Small House of Everything

Small House of Everything

Saturday, September 18, 2021


From Pete Seeger's Folkways Recording American Ballads, a little bit of a cheat because it was originally a traditional English ballad. from the Seventeenth century.


 Here's a blast from the past that may take a bit of effort on your part because of the overabundance of type in the panels, but try not to let that deter you.

The newspaper comic strip ran from 1915-1916 in Randolph Hearst's Evening Sun and was created by Myer Marcus under the name "Billy Liverpool."  If the artwork looks familiar it's because Marcus was a ghost artist on Bud Fisher's Mutt and Jeff strip for more than fifteen years ( source says that Marcus drew Mutt and Jeff up to 1934; another source says that Marcus died in 1923 at age 36.  Marcus probably actually worked on Mutt and Jeff 1914 and part of 1915 and possib;y part of 1916).

No matter.  Enjoy the 102 daily strips of Asthma Simpson and the inhabitants of the village of Cheezburg.

Thursday, September 16, 2021


 A haunting song of growing up from Tom Rush.


 Gosh!  Wow!  (Sense of Wonder) Science Fiction, ddited by Forrest J Ackerman (1982)

Forrest J (no period after the initial, thank you; an affectation he developed in the 1930s) Ackerman (or 4SJ, as he often referred to himself) (1916-2008) was an editor, writer, anthologist, literary agent, promoter of Esperanto, and -- above all -- a science fiction fan.  For over seven decades the main focus of his life was the promotion of science fiction, a field he fell in love with in beginning in 1922 when he saw his first science fiction movie.  His appreciation of the field solidified when he purchased the first science fiction magazine Amazing Stories in 1926.  At that time the field was known as scientifiction, a term coined by Amazing editor Hugo Gernsback.  Scientifiction was abbreviated as stf (pronounced "stef") and Ackerman was the first person to use the abbreviation in print, although he was quick to point out that the term did not originate with him, but with a friend.  A few years later, Gernsback  changed the term to the less wieldy "science fiction."  Ackerman who loved puns, invented the word sci-fi (to rhyme with 'hi-fi") in the 1950s.  In the third issue of the fanzinne Science Fiction, Ackerman's name was used for a reporter of a character in the very first Superman story written by Joseph Shuster and Jerry Siegel.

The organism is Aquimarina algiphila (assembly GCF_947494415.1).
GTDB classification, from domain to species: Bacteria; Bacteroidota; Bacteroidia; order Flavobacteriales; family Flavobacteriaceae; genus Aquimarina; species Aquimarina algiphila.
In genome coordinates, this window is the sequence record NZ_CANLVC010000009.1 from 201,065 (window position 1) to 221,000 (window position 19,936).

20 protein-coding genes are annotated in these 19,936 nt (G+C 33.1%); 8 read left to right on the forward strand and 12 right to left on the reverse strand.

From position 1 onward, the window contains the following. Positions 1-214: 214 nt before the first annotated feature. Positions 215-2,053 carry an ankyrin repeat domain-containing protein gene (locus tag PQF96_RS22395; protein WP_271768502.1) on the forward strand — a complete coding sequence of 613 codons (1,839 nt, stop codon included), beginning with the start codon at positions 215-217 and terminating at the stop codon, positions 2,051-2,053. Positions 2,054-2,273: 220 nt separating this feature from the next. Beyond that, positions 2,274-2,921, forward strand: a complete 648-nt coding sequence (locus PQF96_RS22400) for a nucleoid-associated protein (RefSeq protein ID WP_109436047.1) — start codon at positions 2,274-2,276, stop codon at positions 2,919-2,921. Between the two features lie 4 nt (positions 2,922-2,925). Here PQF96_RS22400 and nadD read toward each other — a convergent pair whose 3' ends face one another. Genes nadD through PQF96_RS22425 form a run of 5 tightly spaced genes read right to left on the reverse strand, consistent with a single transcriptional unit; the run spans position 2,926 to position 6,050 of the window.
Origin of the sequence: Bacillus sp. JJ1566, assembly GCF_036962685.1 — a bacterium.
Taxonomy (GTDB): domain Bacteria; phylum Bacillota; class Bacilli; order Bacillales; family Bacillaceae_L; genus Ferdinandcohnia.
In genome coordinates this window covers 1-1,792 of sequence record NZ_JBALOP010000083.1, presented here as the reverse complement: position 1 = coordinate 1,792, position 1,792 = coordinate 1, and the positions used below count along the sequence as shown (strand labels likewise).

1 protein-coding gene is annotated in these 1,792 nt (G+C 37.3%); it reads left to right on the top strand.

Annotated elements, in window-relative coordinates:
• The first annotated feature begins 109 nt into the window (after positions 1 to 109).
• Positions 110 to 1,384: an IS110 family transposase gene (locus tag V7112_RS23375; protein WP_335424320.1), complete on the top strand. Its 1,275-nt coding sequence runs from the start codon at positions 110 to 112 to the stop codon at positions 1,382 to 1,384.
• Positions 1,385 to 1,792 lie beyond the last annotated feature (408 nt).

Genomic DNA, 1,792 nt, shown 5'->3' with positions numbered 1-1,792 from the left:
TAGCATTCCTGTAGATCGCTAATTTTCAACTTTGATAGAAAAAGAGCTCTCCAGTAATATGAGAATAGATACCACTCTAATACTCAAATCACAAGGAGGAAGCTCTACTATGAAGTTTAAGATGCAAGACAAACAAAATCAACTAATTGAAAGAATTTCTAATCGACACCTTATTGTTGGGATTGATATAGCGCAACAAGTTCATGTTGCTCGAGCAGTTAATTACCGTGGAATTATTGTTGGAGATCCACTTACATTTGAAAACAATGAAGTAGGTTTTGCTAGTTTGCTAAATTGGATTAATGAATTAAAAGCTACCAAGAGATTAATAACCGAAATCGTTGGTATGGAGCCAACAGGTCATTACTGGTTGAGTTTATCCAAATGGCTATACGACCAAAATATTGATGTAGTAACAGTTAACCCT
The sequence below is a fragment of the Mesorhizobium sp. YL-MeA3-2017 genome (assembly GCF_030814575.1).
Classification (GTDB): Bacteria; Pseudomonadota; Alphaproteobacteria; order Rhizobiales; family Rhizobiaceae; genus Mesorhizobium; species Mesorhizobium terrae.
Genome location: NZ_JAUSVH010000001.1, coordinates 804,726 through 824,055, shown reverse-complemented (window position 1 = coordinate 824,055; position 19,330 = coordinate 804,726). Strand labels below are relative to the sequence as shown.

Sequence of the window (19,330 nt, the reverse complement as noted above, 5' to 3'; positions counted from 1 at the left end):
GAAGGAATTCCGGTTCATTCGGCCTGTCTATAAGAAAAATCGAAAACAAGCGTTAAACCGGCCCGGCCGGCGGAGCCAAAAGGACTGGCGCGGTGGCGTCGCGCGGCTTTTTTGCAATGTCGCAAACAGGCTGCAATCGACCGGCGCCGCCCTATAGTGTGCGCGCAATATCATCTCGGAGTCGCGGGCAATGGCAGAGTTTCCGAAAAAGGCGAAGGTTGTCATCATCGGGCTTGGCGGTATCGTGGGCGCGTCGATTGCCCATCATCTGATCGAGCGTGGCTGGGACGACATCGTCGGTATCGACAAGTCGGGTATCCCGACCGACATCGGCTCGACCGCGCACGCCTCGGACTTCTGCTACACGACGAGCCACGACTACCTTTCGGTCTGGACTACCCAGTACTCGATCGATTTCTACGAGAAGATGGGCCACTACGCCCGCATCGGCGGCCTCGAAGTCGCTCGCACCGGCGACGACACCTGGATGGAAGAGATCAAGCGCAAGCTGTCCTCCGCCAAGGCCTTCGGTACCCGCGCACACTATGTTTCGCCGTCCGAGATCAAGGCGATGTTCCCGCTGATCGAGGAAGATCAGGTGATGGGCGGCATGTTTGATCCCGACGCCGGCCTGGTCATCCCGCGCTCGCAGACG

Known as "Mr. Science Fiction," Ackerman was active in the field professionally and otherwise for most of his entire life.  His collection of books, magazines, and memorabilia was reputed to be the largest inn the world.  He hosted some 50,000 fans and professionals at his home, the "Ackermansion," from 1951 to 2002.  Over the years, he was the literary agent for some 200 writers, as well as representing a nukber of literary estates.He founded the magazine Famous Monster of Filmland in 1958, which joyfully (and punningly) celebrated science fiction, fantasy, and horror films for generations of younger readers.  His many connections in Hollywood led to Ackerman appearing in bit parts or cameo roles in over 210 science fiction films.  He created the comic strip character Vampirella.  In the 1960s he arranged for the English publication of the weekly German juvenile science fiction series Perry Rhodan, which ran for 118 issues from Ace Books, and then for another 19 issues under his own inprint.  The Rhodan series was translated by his wife "Wendayne."  (As of 2019 the original German series reached 3000 books -- booklets really; they were kind of short  -- as well as 850 volumes in a spin-off series.)  For the American publication, Ackerman added original and reprint science fiction, film reviews, and a letter column; the additional stories tended to either creaky or gimmicky with a few exceptions.